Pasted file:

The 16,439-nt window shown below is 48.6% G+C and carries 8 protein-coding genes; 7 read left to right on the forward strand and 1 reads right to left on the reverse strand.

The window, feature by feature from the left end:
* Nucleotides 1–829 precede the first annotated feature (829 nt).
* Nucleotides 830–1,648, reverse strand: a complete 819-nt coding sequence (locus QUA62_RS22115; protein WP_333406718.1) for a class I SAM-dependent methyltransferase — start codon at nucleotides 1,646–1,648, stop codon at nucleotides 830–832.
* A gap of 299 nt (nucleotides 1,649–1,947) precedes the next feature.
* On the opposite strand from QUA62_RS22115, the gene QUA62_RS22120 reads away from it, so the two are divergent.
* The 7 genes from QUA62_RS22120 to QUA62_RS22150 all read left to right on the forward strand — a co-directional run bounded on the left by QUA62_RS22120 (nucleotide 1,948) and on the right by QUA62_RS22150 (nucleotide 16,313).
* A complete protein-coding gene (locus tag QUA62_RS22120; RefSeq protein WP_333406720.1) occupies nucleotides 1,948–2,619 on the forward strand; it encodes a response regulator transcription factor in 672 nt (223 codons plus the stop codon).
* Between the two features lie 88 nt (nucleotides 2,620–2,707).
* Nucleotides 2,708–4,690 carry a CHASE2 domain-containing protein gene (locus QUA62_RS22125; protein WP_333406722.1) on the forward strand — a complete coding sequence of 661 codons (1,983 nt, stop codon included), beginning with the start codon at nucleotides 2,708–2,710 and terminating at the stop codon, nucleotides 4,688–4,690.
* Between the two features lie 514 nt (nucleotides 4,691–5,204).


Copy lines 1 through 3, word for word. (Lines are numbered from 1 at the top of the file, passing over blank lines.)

The 16,439-nt window shown below is 48.6% G+C and carries 8 protein-coding genes; 7 read left to right on the forward strand and 1 reads right to left on the reverse strand.

The window, feature by feature from the left end:
* Nucleotides 1–829 precede the first annotated feature (829 nt).